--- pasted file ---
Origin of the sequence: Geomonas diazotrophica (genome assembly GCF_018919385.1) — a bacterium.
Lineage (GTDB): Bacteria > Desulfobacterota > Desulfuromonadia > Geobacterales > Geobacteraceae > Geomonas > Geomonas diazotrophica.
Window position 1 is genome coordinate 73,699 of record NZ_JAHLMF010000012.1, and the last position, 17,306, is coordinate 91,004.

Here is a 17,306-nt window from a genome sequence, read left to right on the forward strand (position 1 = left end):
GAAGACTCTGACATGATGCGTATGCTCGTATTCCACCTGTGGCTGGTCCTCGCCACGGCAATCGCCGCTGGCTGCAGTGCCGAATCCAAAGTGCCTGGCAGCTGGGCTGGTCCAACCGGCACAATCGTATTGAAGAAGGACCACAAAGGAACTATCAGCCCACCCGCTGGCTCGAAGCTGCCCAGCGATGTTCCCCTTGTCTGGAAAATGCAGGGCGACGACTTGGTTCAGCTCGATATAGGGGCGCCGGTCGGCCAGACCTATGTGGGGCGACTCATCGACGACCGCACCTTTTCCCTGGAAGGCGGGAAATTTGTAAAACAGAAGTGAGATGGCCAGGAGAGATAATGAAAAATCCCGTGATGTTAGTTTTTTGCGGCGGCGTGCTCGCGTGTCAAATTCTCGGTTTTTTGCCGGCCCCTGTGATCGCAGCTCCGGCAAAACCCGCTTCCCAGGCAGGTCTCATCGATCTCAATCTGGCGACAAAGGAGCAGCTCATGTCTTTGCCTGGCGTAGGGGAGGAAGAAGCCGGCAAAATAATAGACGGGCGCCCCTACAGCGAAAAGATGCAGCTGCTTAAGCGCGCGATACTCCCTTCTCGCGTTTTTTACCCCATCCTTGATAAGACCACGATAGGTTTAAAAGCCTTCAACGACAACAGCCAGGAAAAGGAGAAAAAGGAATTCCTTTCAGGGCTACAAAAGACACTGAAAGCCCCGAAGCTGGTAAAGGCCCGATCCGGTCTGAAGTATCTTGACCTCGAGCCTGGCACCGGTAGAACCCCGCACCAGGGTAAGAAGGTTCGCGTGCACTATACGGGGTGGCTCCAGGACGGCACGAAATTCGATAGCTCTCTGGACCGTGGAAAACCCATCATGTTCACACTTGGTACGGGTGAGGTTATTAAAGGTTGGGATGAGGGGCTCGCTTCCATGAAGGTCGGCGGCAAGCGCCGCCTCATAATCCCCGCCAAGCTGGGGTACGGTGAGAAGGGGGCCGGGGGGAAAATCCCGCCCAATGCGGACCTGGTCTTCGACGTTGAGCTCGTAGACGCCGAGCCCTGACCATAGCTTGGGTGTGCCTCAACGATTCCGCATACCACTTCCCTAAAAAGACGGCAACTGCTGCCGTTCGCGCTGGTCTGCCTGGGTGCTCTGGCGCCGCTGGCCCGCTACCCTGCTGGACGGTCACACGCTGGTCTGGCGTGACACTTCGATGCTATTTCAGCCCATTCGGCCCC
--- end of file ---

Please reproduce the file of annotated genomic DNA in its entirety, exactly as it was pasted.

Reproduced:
Origin of the sequence: Geomonas diazotrophica (genome assembly GCF_018919385.1) — a bacterium.
Lineage (GTDB): Bacteria > Desulfobacterota > Desulfuromonadia > Geobacterales > Geobacteraceae > Geomonas > Geomonas diazotrophica.
Window position 1 is genome coordinate 73,699 of record NZ_JAHLMF010000012.1, and the last position, 17,306, is coordinate 91,004.

Here is a 17,306-nt window from a genome sequence, read left to right on the forward strand (position 1 = left end):
GAAGACTCTGACATGATGCGTATGCTCGTATTCCACCTGTGGCTGGTCCTCGCCACGGCAATCGCCGCTGGCTGCAGTGCCGAATCCAAAGTGCCTGGCAGCTGGGCTGGTCCAACCGGCACAATCGTATTGAAGAAGGACCACAAAGGAACTATCAGCCCACCCGCTGGCTCGAAGCTGCCCAGCGATGTTCCCCTTGTCTGGAAAATGCAGGGCGACGACTTGGTTCAGCTCGATATAGGGGCGCCGGTCGGCCAGACCTATGTGGGGCGACTCATCGACGACCGCACCTTTTCCCTGGAAGGCGGGAAATTTGTAAAACAGAAGTGAGATGGCCAGGAGAGATAATGAAAAATCCCGTGATGTTAGTTTTTTGCGGCGGCGTGCTCGCGTGTCAAATTCTCGGTTTTTTGCCGGCCCCTGTGATCGCAGCTCCGGCAAAACCCGCTTCCCAGGCAGGTCTCATCGATCTCAATCTGGCGACAAAGGAGCAGCTCATGTCTTTGCCTGGCGTAGGGGAGGAAGAAGCCGGCAAAATAATAGACGGGCGCCCCTACAGCGAAAAGATGCAGCTGCTTAAGCGCGCGATACTCCCTTCTCGCGTTTTTTACCCCATCCTTGATAAGACCACGATAGGTTTAAAAGCCTTCAACGACAACAGCCAGGAAAAGGAGAAAAAGGAATTCCTTTCAGGGCTACAAAAGACACTGAAAGCCCCGAAGCTGGTAAAGGCCCGATCCGGTCTGAAGTATCTTGACCTCGAGCCTGGCACCGGTAGAACCCCGCACCAGGGTAAGAAGGTTCGCGTGCACTATACGGGGTGGCTCCAGGACGGCACGAAATTCGATAGCTCTCTGGACCGTGGAAAACCCATCATGTTCACACTTGGTACGGGTGAGGTTATTAAAGGTTGGGATGAGGGGCTCGCTTCCATGAAGGTCGGCGGCAAGCGCCGCCTCATAATCCCCGCCAAGCTGGGGTACGGTGAGAAGGGGGCCGGGGGGAAAATCCCGCCCAATGCGGACCTGGTCTTCGACGTTGAGCTCGTAGACGCCGAGCCCTGACCATAGCTTGGGTGTGCCTCAACGATTCCGCATACCACTTCCCTAAAAAGACGGCAACTGCTGCCGTTCGCGCTGGTCTGCCTGGGTGCTCTGGCGCCGCTGGCCCGCTACCCTGCTGGACGGTCACACGCTGGTCTGGCGTGACACTTCGATGCTATTTCAGCCCATTCGGCCCC